School in ‘pass law’ furore

Prin­ci­pal with­draws head­scarf cards

The Star Early Edition - - FRONT PAGE - ANNA WATERS

APROMINENT Joburg school has had to re­voke its uni­form pol­icy after it came un­der fire on so­cial me­dia, with many com­par­ing it to apartheid-era pass laws.

The is­sue came to light after a North­cliff High School par­ent posted an im­age on Face­book of a card her daugh­ter was re­quired to carry to al­low her to wear a head­scarf at school.

So­cial me­dia users were quick to com­pare the card to apartheid-era cards black South Africans were re­quired to carry.

Ed­u­ca­tion MEC Panyaza Le­sufi con­tacted the school and ex­plained “how neg­a­tive and di­vi­sive it now re­flects in the pub­lic eye”. The prin­ci­pal, Wal­ter Es­sex-Clark, said the school uni­form did not al­low scarves, so “con­ces­sion cards” must be is­sued by the school for any uni­form de­vi­a­tion.

He gave the ex­am­ple of pupils who needed to grow beards for roles in the school play who were granted con­ces­sion cards.

“In or­der to en­sure the child is not given any rep­ri­mand or pun­ish­ment for uni­form in­fringe­ment from teach­ers, we is­sue them a per­mis­sion or con­ces­sion card so that if teach­ers no­tice dif­fer­ent at­tire, they can see that the child has per­mis­sion to de­vi­ate from the uni­form,” ex­plained Es­sex-Clark.

He said he could not think of any ex­am­ples of teach­ers rep­ri­mand­ing pupils for wear­ing head­scarves. The pol­icy, he said, had been in place for decades for pupils who, for re­li­gious, health or other rea­sons, need to de­vi­ate from the uni­form pol­icy.

“We have never had a com­plaint about these cards from any child or par­ent at this school, and we were not con­tacted by the par­ent who posted about the card on so­cial me­dia,” Es­sex-Clark said.

“We al­ways wel­come any com­ments, and par­ents are al­ways wel­come to talk to me.”

He em­pha­sised that the pol­icy was never meant to dis­crim­i­nate against Mus­lim pupils, and that in his more than 10 years as prin­ci­pal, no pupil had ever been de­nied the right to wear a head­scarf.

“There’s no room for dis­crim­i­na­tion in our school­ing en­vi­ron­ment,” Le­sufi said on Twit­ter.

On a Face­book post by the par­ent, Abeedah Adams, that had been shared more than 500 times, dozens of South Africans weighed in on the con­tro­versy.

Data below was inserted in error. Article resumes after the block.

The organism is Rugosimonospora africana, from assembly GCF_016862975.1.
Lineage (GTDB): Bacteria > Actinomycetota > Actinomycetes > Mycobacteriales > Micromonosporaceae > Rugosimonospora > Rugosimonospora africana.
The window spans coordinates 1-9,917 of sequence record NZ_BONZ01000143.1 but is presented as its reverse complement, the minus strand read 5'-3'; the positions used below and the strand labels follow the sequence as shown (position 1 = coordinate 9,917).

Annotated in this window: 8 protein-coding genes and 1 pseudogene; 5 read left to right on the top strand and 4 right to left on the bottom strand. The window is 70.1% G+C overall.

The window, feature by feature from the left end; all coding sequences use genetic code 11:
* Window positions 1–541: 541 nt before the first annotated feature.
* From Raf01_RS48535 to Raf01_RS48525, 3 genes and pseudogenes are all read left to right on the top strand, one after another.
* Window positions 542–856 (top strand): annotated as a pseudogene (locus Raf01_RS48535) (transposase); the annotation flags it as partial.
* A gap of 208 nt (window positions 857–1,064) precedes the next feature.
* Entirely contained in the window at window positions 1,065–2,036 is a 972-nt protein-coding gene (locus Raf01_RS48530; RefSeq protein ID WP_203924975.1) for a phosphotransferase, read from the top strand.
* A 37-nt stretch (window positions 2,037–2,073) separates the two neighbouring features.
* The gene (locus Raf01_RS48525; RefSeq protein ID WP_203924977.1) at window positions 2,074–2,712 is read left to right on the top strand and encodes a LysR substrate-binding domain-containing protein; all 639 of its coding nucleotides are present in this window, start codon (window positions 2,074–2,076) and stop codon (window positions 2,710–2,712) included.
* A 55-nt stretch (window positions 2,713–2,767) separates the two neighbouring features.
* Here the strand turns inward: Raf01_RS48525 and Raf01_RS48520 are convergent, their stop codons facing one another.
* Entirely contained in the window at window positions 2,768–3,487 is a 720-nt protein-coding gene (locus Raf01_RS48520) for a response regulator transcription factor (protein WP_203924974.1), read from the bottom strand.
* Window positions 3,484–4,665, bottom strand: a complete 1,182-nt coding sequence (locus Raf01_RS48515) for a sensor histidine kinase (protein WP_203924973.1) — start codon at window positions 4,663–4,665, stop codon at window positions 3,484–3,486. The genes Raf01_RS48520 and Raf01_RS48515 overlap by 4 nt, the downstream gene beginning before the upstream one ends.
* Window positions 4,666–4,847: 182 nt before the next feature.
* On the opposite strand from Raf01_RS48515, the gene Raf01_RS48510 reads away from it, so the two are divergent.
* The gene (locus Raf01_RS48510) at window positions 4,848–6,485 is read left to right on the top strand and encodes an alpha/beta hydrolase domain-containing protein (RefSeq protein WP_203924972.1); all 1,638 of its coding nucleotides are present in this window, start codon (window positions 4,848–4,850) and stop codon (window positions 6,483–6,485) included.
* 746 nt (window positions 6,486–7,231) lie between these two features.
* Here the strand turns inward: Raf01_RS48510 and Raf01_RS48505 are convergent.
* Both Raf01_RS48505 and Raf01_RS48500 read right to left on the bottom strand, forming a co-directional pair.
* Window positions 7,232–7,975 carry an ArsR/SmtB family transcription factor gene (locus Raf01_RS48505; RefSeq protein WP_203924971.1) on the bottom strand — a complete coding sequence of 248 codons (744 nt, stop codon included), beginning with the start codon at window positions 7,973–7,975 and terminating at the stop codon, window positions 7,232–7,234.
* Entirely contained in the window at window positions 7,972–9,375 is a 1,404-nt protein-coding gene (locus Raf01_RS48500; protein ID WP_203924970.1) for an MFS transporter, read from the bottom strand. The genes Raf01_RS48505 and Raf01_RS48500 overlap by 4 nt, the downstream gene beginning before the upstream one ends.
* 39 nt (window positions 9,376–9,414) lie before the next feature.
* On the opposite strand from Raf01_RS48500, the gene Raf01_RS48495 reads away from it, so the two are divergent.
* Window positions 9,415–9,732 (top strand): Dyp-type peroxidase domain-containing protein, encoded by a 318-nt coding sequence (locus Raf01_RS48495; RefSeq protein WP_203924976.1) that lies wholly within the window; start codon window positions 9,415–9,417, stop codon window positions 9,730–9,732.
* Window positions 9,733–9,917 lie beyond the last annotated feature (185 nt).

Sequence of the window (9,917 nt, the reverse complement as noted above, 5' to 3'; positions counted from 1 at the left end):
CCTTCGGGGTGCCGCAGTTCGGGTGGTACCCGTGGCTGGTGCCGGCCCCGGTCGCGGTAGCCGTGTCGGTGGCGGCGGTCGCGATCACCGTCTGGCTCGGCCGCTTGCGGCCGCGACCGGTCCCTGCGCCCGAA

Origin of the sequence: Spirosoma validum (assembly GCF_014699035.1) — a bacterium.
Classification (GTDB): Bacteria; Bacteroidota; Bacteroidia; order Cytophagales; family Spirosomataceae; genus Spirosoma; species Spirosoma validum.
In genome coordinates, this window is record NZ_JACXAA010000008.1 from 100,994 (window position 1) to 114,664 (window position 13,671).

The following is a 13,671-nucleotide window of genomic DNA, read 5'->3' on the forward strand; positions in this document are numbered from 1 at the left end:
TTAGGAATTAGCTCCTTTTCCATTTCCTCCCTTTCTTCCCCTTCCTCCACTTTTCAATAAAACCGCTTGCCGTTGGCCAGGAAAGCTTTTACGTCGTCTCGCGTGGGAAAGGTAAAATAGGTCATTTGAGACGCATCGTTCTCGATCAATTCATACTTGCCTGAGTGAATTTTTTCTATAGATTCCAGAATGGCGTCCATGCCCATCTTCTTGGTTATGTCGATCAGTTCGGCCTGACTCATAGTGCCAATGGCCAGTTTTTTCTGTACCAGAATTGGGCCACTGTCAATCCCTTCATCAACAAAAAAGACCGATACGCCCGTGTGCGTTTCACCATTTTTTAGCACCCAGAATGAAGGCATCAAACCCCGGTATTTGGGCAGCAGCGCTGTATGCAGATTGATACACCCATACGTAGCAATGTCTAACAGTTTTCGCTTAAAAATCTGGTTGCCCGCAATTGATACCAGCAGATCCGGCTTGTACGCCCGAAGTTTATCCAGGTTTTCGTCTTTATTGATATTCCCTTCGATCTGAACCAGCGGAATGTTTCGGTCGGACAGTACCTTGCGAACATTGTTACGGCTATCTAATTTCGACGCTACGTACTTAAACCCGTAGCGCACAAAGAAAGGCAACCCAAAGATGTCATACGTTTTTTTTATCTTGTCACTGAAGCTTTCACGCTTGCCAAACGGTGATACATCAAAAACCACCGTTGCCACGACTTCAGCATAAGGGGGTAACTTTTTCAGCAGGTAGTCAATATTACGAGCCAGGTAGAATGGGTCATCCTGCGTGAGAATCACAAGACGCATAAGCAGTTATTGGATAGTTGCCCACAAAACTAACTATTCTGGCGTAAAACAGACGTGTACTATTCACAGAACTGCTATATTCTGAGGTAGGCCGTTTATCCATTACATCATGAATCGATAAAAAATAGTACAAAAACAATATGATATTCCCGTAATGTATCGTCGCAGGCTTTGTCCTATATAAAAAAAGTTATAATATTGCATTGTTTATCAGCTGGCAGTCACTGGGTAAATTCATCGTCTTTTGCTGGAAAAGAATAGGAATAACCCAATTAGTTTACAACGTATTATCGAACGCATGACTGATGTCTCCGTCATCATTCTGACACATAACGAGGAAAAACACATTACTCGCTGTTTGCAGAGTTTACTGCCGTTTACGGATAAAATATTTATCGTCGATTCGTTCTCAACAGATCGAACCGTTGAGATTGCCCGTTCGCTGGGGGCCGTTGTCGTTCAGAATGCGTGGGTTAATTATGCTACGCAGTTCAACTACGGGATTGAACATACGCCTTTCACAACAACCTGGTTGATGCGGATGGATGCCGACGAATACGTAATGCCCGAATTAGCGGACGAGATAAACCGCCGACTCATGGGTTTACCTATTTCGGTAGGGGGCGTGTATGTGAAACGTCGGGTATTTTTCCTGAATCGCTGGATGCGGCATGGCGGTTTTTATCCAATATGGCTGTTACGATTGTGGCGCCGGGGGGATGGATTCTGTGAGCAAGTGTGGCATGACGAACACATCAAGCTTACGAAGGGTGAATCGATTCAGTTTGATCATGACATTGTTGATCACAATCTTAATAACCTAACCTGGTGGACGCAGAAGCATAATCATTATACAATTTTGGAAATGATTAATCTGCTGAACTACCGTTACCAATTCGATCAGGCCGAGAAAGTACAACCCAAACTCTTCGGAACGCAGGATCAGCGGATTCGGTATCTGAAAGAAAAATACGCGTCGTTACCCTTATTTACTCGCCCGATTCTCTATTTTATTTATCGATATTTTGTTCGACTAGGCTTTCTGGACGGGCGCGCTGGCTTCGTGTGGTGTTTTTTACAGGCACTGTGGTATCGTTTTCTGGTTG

“If the school fails to drop the re­quire­ment, we will take it to the CRL Rights Com­mis­sion (Com­mis­sion for the Pro­mo­tion and Pro­tec­tion of the Rights of Cul­tural, Re­li­gious and Lin­guis­tic Com­mu­ni­ties),” com­mented ac­tivist and hu­man­i­tar­ian Yusuf Abram­jee.

“‘Lil Becky can wear Nike sneak­ers and walk on stolen land, but an African Child in AFRIKA can­not be re­spected for prac­tis­ing her re­li­gion pro­tected by the Bill of Rights?” com­mented Joe Black Sam. One teacher said the school should be given the ben­e­fit of the doubt, and the rule could help Mus­lim pupils at risk of be­ing dis­crim­i­nated against.

“I used to be a teacher and I would give kids a RE­ALLY hard time if they didn’t ad­here to the school rules,” com­mented Robyn Clark Ra­jab.

“Hav­ing a card to prove that you are wear­ing takkies for a rea­son (in­jury) saves a kid a lot of trou­ble from ex­plain­ing to EV­ERY DAMN SHOUT­ING teacher why they’re wear­ing takkies. (And to prove that they’re not ly­ing, etc.)

“The same can be said for scarves. It may not be the most el­e­gant so­lu­tion, but to be hon­est, it pro­tects learn­ers and teach­ers.”

But Shafee­qah Jap­pie, an­other teacher, had a dif­fer­ent view, say­ing the cards were un­nec­es­sary. “It’s a pub­lic high school, there­fore the con­ces­sion card shouldn’t be there for head­scarves. In South Africa we have free­dom of re­li­gion (shukr Al­ham­dulil­lah), and be­cause of it be­ing a pub­lic high school, chil­dren are al­lowed to ex­press their re­li­gion.

“The school can’t be that big that you don’t no­tice the Mus­lims in the school. I’m a teacher and I know who are the Mus­lims in my class and even in the school. We don’t need con­ces­sion cards.”

Le­sufi said he had felt com­pelled to in­ter­vene. “I ex­plained to the prin­ci­pal how neg­a­tive and di­vi­sive it re­flects in the pub­lic eye. He has agreed to with­draw the cards.”

IN­TER­VENED: MEC Panyaza Le­sufi

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